Writing a different race is a contentious topic in the publishing industry. We agree that we need more diverse books, but some argue that the focus should be more on recruiting diverse authors writing diverse stories. While this is true, and also needs to be addressed by hiring more diverse editors to create more systemic change, this should not bar people from writing outside their race—assuming, of course, that it doesn’t veer into cultural appropriation.
Beyond the basics of avoiding (or subverting) stereotypes, being respectful, and thoroughly researching, how do we write diversely?
Don’t be ambiguous.
Many authors think that they’re being clever by keeping their characters’ race ambiguous. The think this lets the reader see them as a full person without putting them in a racial box. This is problematic for three reasons:
- Part of the need for diversity is that people need to be able to see themselves reflected in media. It’s incredibly validating. Keeping it vague strips you of this opportunity.
- Race informs other parts of your life. Something as simple as going shopping while wearing a hoodie can be incredibly different for someone who is white vs. someone who is black or latinx. This context can reshape your story.
- White is still seen as the default. If the character’s race is kept ambiguous, the reader is most likely going to assume they are white.
Don’t play into white as default.
While we have to accept the reality that yes, many people see a lack of racial identification as an indication that the character is white, we do not have to contribute to it. If you’re describing the color of a black person’s skin, describe a white character’s skin color, too. This helps subvert the idea of white as default.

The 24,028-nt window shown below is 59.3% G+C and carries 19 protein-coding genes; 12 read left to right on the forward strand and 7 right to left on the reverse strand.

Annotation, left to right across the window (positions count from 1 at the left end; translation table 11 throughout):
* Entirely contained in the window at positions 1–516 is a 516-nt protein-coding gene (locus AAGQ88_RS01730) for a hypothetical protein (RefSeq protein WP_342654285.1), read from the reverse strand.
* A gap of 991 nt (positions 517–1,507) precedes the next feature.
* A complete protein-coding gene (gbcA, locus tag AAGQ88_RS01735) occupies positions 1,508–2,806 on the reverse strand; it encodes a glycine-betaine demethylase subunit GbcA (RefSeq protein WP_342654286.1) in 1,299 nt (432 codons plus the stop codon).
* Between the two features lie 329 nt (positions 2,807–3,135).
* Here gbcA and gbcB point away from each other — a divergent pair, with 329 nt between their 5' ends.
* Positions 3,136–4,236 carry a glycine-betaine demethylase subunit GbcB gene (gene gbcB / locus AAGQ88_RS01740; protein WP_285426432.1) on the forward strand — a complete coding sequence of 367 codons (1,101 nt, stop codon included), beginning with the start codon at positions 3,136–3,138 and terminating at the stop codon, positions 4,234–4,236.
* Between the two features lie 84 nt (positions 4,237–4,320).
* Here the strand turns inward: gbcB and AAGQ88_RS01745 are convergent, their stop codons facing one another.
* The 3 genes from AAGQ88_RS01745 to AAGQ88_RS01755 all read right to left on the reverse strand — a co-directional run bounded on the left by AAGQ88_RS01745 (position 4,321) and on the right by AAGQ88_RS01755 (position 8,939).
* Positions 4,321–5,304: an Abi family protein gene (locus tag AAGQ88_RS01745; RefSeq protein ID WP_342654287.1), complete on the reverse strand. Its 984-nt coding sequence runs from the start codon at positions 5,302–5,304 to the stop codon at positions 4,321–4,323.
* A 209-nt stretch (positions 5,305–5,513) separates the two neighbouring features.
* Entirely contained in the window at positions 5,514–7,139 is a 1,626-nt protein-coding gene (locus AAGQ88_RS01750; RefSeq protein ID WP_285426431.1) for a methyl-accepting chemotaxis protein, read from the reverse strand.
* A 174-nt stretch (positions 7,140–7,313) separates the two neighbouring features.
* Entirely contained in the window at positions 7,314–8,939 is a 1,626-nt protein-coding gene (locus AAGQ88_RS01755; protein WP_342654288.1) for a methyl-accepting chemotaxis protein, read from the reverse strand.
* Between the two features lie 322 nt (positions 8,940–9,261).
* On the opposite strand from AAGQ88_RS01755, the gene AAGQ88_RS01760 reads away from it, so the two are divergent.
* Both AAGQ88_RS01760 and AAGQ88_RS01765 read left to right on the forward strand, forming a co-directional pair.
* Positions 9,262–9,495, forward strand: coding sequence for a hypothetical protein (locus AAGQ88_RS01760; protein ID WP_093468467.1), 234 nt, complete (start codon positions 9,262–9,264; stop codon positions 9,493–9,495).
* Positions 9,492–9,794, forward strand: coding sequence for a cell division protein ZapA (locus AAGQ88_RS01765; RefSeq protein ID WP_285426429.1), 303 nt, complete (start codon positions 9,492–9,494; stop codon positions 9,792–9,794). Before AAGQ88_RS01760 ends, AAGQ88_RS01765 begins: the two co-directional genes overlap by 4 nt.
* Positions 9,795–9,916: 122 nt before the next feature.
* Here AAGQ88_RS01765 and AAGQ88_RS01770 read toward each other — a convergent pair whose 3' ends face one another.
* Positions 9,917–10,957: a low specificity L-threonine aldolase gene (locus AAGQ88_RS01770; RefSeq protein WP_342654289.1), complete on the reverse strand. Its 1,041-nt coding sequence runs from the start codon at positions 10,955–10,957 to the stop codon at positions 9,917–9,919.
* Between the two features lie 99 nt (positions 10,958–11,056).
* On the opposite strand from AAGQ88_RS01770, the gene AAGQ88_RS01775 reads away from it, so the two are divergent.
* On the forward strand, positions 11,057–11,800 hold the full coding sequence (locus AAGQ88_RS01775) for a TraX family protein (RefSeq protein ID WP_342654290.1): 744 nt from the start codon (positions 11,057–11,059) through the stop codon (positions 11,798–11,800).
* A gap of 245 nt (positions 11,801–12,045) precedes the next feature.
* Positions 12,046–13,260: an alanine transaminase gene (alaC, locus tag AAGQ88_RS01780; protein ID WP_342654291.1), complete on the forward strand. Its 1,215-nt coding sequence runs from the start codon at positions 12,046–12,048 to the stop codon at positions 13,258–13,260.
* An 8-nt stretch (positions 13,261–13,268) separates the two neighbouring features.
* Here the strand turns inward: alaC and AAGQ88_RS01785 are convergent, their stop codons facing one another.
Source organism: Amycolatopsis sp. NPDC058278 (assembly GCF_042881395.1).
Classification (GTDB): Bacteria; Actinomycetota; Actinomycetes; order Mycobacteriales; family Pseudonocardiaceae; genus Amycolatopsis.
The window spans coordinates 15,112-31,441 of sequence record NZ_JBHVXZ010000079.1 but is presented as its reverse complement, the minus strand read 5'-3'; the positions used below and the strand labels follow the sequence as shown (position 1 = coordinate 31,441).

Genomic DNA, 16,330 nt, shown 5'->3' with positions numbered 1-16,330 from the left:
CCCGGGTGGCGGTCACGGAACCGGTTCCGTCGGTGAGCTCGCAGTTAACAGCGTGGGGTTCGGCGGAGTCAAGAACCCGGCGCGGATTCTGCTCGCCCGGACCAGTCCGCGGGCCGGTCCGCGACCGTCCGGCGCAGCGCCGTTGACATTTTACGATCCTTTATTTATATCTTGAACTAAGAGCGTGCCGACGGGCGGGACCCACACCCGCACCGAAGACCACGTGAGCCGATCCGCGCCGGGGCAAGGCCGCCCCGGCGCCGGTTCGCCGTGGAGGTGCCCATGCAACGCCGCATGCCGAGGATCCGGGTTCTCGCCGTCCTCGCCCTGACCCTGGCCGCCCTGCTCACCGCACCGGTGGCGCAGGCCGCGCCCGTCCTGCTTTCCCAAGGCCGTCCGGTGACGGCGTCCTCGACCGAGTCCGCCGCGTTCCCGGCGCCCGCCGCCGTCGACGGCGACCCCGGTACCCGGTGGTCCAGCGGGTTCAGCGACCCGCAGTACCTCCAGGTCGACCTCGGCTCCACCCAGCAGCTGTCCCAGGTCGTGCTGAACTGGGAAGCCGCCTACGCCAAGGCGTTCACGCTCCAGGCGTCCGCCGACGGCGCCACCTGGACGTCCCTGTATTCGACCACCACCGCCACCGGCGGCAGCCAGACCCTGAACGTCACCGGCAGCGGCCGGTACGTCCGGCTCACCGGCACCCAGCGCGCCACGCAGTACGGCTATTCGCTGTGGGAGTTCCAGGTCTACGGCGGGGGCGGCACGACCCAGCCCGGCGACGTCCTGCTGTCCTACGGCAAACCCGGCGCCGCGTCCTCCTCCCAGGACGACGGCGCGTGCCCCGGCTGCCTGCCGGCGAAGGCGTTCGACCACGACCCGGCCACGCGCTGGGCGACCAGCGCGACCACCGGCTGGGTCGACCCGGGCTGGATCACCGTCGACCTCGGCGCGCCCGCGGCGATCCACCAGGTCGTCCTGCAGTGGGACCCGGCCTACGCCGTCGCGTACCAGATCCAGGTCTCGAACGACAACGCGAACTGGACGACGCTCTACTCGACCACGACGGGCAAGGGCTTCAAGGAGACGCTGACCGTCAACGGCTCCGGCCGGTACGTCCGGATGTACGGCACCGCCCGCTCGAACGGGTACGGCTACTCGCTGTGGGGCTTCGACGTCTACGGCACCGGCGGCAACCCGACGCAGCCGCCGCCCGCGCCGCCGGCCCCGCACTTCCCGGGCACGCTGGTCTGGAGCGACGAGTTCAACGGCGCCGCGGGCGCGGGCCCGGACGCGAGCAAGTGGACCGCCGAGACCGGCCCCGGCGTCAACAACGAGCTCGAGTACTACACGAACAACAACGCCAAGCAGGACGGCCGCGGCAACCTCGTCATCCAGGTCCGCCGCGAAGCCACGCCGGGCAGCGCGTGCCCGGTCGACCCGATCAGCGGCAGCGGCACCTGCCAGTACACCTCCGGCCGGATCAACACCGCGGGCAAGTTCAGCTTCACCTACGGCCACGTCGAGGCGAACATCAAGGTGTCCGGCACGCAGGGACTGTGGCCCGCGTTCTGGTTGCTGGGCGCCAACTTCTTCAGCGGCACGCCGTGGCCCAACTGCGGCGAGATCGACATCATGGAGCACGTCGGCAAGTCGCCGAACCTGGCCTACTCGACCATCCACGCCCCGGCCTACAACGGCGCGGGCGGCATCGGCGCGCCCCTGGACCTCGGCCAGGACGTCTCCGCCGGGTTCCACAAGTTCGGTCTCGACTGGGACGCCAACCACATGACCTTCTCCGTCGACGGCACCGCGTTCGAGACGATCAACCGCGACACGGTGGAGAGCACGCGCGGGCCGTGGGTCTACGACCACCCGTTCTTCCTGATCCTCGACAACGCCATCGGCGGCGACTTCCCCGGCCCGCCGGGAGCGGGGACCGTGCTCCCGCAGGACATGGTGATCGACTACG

Give equal play.
The opposite is also true. Many times, descriptions of white characters go into detail about their eyes, hair, and build, while characters of other races are merely described by their skin color. If you’re going to describe white people richly, do the same for people of color.
Don’t compare people to food.
While it may be tempting to compare a skin tone to chocolate, caramel, or coffee—don’t. Why? It’s not only unoriginal, but many people of color find it offensive and dehumanizing. What asserts dominance over someone more than eating them?
Writing With Color has great posts discussing why you shouldn’t compare people to food and gives a guide for alternatives.
Get a sensitivity read (or several).
Once you’ve written your book, ask a person of the same race you’re writing about to read the book. If you wrote a diverse cast, it may be prudent to get multiple of these beta readers. The goal here is feedback. You want them to tell you if anything doesn’t feel right—if something is inaccurate or potentially offensive. Besides just asking a friend, you can also hire sensitivity readers. We’re currently pulling together a database of sensitivity readers for our own authors, but here and here are great places to look for someone who matches your needs.
Writing Diversely has a wonderful blog discussing all sorts of issues with writing diversely. It has a focus on writing people of color, but makes sure to highlight other diversity topics, such as writing LGBTQ+ people and people with disabilities.